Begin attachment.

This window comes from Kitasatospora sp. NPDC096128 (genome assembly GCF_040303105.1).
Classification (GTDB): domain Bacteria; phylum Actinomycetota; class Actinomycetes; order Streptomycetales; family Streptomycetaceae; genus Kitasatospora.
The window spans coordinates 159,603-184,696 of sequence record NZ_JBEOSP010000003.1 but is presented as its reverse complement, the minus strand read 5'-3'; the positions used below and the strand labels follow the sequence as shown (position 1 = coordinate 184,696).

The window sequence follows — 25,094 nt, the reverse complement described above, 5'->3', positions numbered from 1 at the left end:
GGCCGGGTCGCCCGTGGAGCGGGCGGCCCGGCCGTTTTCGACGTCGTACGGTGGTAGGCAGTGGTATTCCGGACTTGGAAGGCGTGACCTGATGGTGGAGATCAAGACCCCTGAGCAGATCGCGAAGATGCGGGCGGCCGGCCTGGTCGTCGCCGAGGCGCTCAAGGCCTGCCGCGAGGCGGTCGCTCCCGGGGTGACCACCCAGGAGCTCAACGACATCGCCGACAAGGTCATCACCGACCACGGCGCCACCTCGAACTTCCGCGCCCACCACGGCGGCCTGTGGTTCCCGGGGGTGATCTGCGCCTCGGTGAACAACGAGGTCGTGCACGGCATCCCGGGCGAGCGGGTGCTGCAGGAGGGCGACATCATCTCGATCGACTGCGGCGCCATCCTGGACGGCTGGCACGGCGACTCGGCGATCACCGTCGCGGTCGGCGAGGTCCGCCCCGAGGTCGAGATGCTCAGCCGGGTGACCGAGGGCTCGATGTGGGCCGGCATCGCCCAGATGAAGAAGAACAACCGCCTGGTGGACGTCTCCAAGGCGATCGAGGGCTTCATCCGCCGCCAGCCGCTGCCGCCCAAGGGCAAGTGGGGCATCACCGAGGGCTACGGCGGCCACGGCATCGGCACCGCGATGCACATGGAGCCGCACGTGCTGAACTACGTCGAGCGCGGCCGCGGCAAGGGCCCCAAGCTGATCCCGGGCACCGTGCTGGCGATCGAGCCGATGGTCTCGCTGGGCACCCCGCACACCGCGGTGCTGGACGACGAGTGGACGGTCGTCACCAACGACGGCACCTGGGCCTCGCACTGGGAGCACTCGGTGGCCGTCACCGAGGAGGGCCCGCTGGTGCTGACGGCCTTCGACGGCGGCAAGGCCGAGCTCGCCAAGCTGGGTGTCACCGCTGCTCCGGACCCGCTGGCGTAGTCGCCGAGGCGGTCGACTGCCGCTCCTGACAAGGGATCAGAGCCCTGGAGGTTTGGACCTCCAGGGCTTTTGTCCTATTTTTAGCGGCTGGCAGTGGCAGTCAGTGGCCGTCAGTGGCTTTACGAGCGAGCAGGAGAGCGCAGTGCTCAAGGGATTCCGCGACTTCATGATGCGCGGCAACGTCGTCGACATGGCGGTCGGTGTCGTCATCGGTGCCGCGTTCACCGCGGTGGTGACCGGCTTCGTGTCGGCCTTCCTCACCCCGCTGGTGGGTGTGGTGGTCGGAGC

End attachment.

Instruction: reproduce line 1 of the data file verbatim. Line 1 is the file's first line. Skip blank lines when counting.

This window comes from Kitasatospora sp. NPDC096128 (genome assembly GCF_040303105.1).